Like many of you, I was lucky enough to go to a professional school in a well-known university.
My studies were in business and engineering. Chats with colleagues who went into law, medicine, nursing, architecture and so on, suggest we picked up similar mental models and habits.
Many of my courses were ostensibly focused on ‘management’ – at least that’s what the curriculum said.
But I never learned how to manage till I got to Toyota. And then, the first order of business was to unlearn what I’d been taught!
Chatting with y’all over the years, I know my experience was not unique!
It’s hard to avoid the following conclusion: Our professional and business schools do not teach us how to manage, or how to lead.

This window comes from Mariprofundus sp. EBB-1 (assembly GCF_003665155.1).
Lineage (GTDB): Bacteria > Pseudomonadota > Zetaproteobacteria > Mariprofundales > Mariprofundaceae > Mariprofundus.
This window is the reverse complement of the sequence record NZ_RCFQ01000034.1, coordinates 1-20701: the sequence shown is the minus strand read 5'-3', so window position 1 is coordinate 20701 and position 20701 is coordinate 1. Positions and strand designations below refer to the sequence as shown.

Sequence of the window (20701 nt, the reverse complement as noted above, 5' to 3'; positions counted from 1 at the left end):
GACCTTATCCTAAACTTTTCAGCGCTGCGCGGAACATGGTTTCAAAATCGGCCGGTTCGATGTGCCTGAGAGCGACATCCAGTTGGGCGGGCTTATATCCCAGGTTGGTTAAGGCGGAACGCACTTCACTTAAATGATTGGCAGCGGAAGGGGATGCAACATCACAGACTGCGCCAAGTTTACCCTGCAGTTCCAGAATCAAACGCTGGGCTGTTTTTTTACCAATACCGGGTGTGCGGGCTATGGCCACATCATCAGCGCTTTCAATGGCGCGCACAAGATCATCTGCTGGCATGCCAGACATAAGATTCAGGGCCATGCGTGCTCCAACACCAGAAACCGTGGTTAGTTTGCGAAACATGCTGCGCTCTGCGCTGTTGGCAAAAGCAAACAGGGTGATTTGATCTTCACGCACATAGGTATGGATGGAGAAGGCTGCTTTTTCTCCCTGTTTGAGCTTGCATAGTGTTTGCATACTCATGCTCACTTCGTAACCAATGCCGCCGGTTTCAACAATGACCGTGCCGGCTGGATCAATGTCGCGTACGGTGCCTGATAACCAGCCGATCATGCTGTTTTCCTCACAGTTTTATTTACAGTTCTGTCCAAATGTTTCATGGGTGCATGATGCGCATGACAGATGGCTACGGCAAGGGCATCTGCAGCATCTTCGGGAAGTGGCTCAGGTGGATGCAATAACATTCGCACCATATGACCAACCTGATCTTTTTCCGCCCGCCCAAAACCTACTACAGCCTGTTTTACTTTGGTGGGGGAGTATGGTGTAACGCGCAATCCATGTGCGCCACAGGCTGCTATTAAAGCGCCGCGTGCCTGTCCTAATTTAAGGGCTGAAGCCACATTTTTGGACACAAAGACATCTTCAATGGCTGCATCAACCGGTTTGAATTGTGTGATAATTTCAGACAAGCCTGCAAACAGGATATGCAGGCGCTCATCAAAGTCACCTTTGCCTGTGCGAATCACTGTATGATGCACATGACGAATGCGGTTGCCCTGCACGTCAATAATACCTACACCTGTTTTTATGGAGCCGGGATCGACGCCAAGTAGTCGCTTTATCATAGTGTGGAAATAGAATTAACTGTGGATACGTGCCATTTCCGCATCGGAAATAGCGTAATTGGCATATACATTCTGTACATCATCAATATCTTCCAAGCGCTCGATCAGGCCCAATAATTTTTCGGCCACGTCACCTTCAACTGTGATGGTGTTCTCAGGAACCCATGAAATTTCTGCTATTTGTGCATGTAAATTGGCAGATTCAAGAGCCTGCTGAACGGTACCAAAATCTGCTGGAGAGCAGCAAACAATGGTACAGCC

We learn many valuable things, to be sure. In Chemical Engineering, I learned chemistry, fluid dynamics, mass and heat transfer, unit operations and the like.
I learned how to organize my time and thoughts so as to cope with difficult, simultaneous assignments and tight deadlines.
But I did not learn how to manage a team of people toward the achievement of some great endeavour.
I did not learn how to define and communicate Purpose, how to develop and deploy strategies, how to check and make status visible to all.
I did not learn how to get to root cause, and how to test for cause and effect. I certainly did not learn how to confirm countermeasures.
Don’t want to be misunderstood. I am not suggesting that our professional schools are lousy, or that we should shun them.
But I think we need to be clear about their strengths – and limitations.
You’ll learn valuable things there, but you won’t learn how to manage – or how to lead.
As the education bubble continues to inflate, and more and more students graduate carrying crushing debt loads – that’s good to know.
More on the education bubble next time.